How to Build Family Bonds Through Technology
How screens can enhance relationships
The desire for children to fit in and develop a healthy social life is rooted in the basic universal, human need to belong. Many parents work hard to make sure that their kids are well ahead of the curve when it comes to collecting friends. But while you focus on setting up their social media accounts and Fortnite playdates, you may be neglecting the area that matters more: building strong family relationships.
Science tells us that deepening a child’s connection to his family (family attachment) is more vital than strengthening his attachment to his peers (peer attachment). Not to be confused with overprotective parenting, healthy family attachment means that parents, not peers, remain the dominant influence throughout childhood and adolescence as your child’s personality and identity develops.
Research by international authority on child development Gordon Neufeld, Ph.D, and Dr. Gabor Maté indicates that children who grow up with strong family attachments than peer attachments have an advantage. They exhibit less violent behavior, less early sexual behavior, less stress and overall better emotional health.
Enhancing Family Attachment
Screens can be a bonding tool when used wisely. The key is to intentionally use screens — and with limits — toward the end goal of creating healthy memories.
Watch movies together. Carefully selected films can enrich family relationships by providing a shared entertainment experience. Whether it’s family dinner and a movie, enjoying home movies together, or going to the movie theater, movies can build traditions and enrich time together. If the movie is based on a book you’ve read aloud, all the better.
Work on a digital scrapbook together. As you prioritize the preservation of family memories and special stories, you can enhance your child’s sense of belonging to the family. Work on a project together to make it more meaningful.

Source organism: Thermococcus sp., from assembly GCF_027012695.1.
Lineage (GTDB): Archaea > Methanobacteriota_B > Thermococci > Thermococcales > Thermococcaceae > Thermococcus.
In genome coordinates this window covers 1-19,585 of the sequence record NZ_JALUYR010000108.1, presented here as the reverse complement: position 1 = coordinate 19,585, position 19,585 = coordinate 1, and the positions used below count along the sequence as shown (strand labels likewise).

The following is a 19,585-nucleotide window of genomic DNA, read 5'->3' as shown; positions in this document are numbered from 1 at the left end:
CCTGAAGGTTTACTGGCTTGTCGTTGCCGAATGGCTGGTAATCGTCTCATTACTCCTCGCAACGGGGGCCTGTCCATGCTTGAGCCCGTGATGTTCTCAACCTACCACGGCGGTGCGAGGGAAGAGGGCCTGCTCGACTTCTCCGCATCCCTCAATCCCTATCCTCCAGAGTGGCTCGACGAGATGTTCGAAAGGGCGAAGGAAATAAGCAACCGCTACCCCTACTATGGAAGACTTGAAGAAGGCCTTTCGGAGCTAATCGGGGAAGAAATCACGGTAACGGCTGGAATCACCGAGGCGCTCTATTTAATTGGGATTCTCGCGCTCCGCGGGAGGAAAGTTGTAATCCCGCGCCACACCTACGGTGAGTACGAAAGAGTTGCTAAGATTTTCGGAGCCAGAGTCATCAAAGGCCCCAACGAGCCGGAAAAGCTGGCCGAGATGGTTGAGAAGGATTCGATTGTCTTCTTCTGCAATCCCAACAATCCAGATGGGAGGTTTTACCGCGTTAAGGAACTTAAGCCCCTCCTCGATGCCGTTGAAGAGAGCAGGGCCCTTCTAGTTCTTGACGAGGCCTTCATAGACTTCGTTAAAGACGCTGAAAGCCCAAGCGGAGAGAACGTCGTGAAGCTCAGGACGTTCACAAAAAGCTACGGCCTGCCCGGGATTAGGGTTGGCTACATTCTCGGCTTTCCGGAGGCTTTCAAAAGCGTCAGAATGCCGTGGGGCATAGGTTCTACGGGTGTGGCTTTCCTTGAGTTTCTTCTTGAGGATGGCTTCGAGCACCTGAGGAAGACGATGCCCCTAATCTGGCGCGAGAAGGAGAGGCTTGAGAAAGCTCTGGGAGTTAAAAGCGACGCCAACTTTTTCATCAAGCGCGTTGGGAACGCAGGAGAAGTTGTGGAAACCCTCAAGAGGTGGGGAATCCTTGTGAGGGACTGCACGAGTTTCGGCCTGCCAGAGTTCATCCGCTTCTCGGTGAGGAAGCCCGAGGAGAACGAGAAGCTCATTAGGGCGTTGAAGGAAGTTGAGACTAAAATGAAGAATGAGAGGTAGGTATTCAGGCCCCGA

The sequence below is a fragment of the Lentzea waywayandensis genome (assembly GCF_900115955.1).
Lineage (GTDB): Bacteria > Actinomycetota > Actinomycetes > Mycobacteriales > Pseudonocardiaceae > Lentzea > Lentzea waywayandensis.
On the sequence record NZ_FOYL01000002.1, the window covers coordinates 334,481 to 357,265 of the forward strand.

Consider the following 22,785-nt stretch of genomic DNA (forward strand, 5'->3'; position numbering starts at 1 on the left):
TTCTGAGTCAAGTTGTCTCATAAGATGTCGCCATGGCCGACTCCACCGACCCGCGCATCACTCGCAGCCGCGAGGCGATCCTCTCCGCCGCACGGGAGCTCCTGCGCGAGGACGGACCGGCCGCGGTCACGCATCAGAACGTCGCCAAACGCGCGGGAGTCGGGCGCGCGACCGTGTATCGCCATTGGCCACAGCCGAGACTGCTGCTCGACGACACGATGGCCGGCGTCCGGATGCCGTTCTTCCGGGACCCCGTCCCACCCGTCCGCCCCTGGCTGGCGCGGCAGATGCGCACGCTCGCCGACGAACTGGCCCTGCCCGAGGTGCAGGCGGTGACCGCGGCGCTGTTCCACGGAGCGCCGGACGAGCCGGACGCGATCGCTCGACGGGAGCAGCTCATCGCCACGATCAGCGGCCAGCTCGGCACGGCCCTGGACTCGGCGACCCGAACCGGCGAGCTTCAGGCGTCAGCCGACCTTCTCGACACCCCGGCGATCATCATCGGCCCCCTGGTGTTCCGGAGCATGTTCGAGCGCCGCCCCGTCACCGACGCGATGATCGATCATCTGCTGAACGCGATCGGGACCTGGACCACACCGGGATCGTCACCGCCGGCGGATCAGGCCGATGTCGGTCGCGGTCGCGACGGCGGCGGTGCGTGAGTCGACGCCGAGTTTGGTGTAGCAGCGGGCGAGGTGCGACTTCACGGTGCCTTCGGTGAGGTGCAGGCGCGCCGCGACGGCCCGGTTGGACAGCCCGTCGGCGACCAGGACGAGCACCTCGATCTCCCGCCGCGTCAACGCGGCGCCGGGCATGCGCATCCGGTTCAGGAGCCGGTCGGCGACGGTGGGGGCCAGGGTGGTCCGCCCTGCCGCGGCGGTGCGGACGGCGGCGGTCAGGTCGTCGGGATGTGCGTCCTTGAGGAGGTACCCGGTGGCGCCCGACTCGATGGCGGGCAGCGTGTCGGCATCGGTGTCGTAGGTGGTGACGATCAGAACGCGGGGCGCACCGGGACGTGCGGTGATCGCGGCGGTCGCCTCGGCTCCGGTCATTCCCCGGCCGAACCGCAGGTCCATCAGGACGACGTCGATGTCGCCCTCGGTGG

Learn a new skill together. Use an online tutorial to learn to cook, play the guitar, knit, or any other do-it-yourself project.
Video chat with family together as a family. Make it a regular time to build a tradition and a memory.
Screens can quickly derail even the closest family if not kept in check. Here are things to keep in check:
Watch for excessive virtual relationships. Your child’s preference and dependence on virtual relationships via video games and social media can easily weaken family attachment. The shift from time spent with family also erodes sibling relationships.
Keep a check on your own screen attachment. Parents screen use during off-work hours, family outings or dinnertime lowers face-to-face communication and undermines family attachment.
Lack of time to connect as a family. According to the American College of Pediatrics, teens that have frequent family dinners are more likely to get better grades in school and are more likely to report having excellent relationships with their family. When every member of the family eats at a different time, often in front of a screen, these critical opportunities to increase family attachment disappear. Excessive screen use also can cause kids to feel lonely because virtual friends are not the same as in-person friends.
Imbalanced screen use comes at a high cost. Will your children have fond memories of all the hours they spend on Instagram and Fortnite? Or will they grow up with a strong sense of belonging to your family?
Melanie Hempe is the founder of Families Managing Media. Learn more at familiesmanagingmedia.com.